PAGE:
"The on particular song I remember where I lucked out on was Red Sails, 'cos I started the guitar feeding back and it was right in key. Anyway, they would let me do this maybe two or three times an by then I might know something about the song, so it was over. I wasn't allowed to do anything else. They would take the ideas that I'd had and make some sense out of them."

Belew actually began playing guitar around the same time as people like Hendrix and Beck were carving out their respective places in the Rock And Roll Hall Of Fame. It was the desire to surpass all their techniques - which he had all to quickly mastered - and push the instrument into further realms of expression that led him to develop what is now a much imitated approach.

"By the '70s I realised I could play like all these people and didn't like the sound of any of them. And everything I caught myself playing a stock lick. I would try to think of something else."

This brought on tendencies to imitate various environmental sounds, beginning with car horns and seagulls (check out Big Electric Cat on The Lone Rhino LP) and to utilise almost every conceivable playing position along and beyond the fret board.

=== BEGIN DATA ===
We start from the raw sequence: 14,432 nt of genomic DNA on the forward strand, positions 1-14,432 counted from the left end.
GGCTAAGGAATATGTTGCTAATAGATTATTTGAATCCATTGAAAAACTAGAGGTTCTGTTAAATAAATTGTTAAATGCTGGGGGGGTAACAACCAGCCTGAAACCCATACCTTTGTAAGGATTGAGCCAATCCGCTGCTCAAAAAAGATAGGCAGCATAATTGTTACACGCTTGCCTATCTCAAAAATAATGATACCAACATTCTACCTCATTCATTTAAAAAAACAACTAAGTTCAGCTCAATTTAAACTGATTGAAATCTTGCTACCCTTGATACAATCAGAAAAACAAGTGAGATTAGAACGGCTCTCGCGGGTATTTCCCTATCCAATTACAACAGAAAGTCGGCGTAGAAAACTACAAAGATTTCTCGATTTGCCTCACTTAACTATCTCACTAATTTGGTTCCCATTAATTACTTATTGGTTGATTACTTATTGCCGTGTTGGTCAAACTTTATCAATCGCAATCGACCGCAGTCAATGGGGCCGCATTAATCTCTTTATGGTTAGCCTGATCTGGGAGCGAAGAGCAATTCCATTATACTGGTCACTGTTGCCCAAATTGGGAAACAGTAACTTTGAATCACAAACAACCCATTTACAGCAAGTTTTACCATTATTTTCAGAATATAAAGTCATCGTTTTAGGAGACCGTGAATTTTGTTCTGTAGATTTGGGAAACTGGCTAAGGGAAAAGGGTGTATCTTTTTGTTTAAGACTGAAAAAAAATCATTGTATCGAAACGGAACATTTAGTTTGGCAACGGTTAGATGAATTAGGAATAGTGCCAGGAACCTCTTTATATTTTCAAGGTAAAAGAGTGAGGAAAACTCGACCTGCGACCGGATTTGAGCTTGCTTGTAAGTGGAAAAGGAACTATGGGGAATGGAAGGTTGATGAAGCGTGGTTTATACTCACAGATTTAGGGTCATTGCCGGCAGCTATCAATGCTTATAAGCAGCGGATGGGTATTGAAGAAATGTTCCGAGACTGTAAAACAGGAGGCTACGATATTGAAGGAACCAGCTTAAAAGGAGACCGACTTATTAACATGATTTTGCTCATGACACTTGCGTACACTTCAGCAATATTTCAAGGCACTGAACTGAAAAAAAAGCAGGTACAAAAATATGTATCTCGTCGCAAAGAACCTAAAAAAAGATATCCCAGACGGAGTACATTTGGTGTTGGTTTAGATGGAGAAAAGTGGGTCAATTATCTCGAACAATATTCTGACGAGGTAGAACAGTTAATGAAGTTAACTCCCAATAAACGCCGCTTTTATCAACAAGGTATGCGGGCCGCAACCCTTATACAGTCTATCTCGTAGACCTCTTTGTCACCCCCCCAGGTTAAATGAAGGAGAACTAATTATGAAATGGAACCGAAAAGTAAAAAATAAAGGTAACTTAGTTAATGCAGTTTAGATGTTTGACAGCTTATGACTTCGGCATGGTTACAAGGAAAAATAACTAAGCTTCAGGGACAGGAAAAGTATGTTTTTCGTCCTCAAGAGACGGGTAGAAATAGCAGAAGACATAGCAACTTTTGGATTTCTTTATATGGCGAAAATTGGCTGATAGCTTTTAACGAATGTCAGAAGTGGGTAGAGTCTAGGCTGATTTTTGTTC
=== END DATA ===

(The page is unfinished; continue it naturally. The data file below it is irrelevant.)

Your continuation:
Added to which was a good deal of mucking about with tunings and of course a loving devotion to signal processing.

Playing The Belews

Naturally enough the man's guitars are themselves something a little beyond the ordinary. "My main guitars are vintage Stratocasters that have been customised by the Fender Custom shop. They put the latest hardware and tremolo on, and they build in the Roland GR50 guitar synthesizer. It's a design that I made for them and they've built me four of them now. I want them to feel and play like an older Rosewood neck Stratocaster. They hand make them, the Fender Custom Workshop still has all the old pre CB8 lathes and stuff that Fender had."

Belew's rack is a serious affair - and there are two of them in case one goes down: "There's the GP8 and GS6 ganged together, the GP8 is very noisy and the GS6 has the ability to quiet that down. The G96 also has stereo delays and choruses, and has several guitar sounds that I like that I developed - they sort of sound like Vox amplifiers. There's a Roland pitch shifter, which is a mini rack device. The only thing I use that for is backwards guitar. The two A3s have a variety of sounds that I like, they're very warm sounding units and have modulated delays that actually sound like a double guitar."

The two A3s give Belew a stereo set up and the effect are routed together by Flash routing boxes, allowing things to be chained in any order. At the end of the line is a Midigator pedal board; which will allow effects change to be activated from an external source like a keyboard or sequencer.

Belew would normally use a JC120/Fender Twin amp combination, for the Bowie shows everything went directly to the PA and was fed back to him with stereo monitors, one either side. As for the other two members of Belew's band, Michael Hodges uses a Tama kit and Rick Fox uses current Music Tech Mac'n'Rack with Vision software to drive a variety of Yamaha and Roland units.